Lipstick Thespians

This year's DIVAfest isn't all about lip gloss and halter tops

Sultry jazz and sequined gowns, 6-foot-tall dudes with fuchsia lip gloss, the timeless lyrical orators of "Pink Cadillac" and "Material Girl": The word "diva" brings all sorts of things to mind. In fact, it's become something of a catchall for estrogen-influenced dramatics of booming resonance -- which might make one wonder what to expect at the Exit Theatre's DIVAfest 2005. But the festival, started by Exit's founding artistic director, Christina Augello, several years ago, is not about attitude or glitz or rhinestone-speckled halter tops with matching 4-inch heels. It's about women in the theater -- actors, directors, techies, and writers -- coming together to produce two weekends of new material. And this year, the fest has moved into some especially hearty terrain.

"I feel like the work is much more aggressive," said an excited Augello on the phone recently. "We're taking on the Middle East, the apocalypse, abortion, breast cancer ... it's confrontational; it will make you think." She's comparing this year's collection of work to the more lighthearted fare in years past. There are still many light moments in the 2005 festival, but the overall flavor is a tad different.

"The intent wasn't as such in the beginning," she explained. "But you start to collect [the plays] and a terrain develops."

Stones, dirt, and tension in The Mandala 
Olive Project at DIVAfest.
Laurie Gallant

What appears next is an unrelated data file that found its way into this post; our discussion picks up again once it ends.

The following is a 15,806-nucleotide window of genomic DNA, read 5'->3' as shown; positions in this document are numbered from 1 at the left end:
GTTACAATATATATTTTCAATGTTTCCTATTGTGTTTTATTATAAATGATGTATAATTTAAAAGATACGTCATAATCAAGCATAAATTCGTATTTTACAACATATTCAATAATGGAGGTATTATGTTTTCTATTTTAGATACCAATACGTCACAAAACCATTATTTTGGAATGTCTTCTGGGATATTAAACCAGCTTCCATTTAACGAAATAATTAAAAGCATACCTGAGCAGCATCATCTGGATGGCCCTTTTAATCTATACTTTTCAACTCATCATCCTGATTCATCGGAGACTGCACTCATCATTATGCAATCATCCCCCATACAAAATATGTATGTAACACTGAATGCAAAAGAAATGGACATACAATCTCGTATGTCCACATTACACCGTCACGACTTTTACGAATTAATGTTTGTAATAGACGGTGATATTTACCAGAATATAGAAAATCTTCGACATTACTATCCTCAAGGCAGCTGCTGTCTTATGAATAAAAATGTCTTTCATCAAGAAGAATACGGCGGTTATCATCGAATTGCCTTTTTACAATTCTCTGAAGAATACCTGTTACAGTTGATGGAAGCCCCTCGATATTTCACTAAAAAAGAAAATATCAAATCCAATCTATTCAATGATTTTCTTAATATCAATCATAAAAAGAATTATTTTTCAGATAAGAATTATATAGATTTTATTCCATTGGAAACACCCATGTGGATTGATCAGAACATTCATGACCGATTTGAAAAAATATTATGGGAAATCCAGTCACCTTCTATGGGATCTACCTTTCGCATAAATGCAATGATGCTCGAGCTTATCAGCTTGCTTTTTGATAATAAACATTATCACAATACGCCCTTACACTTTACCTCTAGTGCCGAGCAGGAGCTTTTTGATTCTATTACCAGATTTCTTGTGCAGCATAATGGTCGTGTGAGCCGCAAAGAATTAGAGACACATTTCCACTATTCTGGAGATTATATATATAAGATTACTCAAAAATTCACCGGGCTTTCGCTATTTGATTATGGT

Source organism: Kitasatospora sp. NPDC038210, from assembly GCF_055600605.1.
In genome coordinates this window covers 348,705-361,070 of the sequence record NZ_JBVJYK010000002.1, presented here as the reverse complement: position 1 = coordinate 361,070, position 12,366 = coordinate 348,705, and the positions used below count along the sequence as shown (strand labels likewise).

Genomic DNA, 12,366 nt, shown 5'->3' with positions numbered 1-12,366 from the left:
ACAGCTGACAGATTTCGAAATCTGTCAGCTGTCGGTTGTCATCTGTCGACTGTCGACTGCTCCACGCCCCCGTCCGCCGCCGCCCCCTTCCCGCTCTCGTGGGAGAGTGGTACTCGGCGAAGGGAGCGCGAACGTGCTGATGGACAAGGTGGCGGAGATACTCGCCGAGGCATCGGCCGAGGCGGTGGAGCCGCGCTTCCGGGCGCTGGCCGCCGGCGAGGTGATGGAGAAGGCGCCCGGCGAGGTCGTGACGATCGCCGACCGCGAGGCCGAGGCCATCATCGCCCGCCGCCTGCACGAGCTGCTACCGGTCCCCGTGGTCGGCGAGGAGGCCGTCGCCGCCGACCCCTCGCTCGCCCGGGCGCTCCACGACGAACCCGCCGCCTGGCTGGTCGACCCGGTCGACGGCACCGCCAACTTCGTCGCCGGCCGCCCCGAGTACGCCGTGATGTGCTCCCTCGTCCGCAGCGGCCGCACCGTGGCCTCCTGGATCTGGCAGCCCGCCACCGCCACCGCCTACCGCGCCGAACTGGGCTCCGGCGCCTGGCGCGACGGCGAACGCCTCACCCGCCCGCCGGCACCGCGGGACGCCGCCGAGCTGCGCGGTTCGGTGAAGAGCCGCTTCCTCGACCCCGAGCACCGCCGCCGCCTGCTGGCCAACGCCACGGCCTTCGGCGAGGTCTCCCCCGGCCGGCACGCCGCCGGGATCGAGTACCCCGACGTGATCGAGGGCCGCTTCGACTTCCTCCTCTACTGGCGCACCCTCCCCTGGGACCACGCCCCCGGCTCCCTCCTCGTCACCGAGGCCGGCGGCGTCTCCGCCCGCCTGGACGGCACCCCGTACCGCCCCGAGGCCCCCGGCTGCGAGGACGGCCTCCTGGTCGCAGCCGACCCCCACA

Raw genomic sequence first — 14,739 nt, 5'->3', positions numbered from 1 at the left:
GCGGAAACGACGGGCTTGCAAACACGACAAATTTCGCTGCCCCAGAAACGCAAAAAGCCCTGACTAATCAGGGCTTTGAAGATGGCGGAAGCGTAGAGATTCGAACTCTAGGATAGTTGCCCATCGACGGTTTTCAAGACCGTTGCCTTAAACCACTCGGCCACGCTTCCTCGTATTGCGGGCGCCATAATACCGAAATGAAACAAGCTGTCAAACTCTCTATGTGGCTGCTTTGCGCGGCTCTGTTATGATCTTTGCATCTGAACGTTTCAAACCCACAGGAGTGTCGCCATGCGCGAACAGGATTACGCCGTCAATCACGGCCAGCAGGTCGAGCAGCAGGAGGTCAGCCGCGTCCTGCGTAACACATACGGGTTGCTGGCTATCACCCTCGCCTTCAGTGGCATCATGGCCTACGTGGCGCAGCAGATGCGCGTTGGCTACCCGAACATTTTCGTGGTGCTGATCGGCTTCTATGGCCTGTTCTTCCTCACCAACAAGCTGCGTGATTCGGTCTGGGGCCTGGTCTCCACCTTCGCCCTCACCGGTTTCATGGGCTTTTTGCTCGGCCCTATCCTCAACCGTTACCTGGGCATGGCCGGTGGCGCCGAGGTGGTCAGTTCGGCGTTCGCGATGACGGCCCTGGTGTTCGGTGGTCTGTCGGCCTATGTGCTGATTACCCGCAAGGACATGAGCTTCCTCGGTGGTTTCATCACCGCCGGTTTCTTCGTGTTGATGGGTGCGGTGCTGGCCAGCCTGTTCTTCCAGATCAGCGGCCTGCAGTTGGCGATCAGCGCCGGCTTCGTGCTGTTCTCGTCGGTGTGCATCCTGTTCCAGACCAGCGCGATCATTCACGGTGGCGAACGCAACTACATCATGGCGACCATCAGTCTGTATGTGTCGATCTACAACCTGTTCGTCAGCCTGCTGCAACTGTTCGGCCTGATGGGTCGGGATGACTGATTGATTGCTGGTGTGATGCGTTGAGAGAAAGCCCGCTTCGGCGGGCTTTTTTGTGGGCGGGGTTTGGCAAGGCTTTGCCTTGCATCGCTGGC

Stones, dirt, and tension in The Mandala Olive Project at DIVAfest.


Opens Wednesday, April 20, at 8 p.m. (and continues through April 30)

Tickets are $12-20



The Exit Theatre (156 Eddy at Taylor) and the Exit Theatre on Taylor (277 Taylor at Ellis), S.F.

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One work of note is The Mandala Olive Project, spearheaded by Jewish-American director Amy Mueller (artistic director of the Bay Area Playwrights Festival) and Arab-American director Denmo Ibrahim (co-artistic director of local performance group Mugwumpin). Developed over the past three months, this poetic and image-based experimental piece uses firsthand accounts, contemporary media clips, and the agricultural characteristics of Middle East territories to explore the tension between Palestine and Israel. It's a physical (and also funny) play that Augello, who is featured in the piece, says is akin to a Jackson Pollock painting, in that the separate parts seem undefined, but together they evoke a strong emotion.

Other offerings include Ambivalent Geneses, a new one-act dark comedy written and directed by Sarah McKereghan, which asks big apocalyptic questions about spirituality, sex, and gender roles; Mia Paschal's solo show Some Life, which illustrates 13 facets of a black woman living in the United States; a reading by renowned Beat poet Diane di Prima of her famous "Loba"; and a workshop of local puppeteer extraordinaire Liebe Wetzel's Beauty and the Breast -- a work in progress culled from interviews with breast cancer survivors. That last is a chance to see your undies onstage: Found-object artist Wetzel will "audition" items for involvement in her upcoming show. She's "casting" bras, wigs, pill bottles, and kitchen knives, all of which you can bring to the performance. If arriving at a theater with those things in tow doesn't make you feel like a diva, nothing will.

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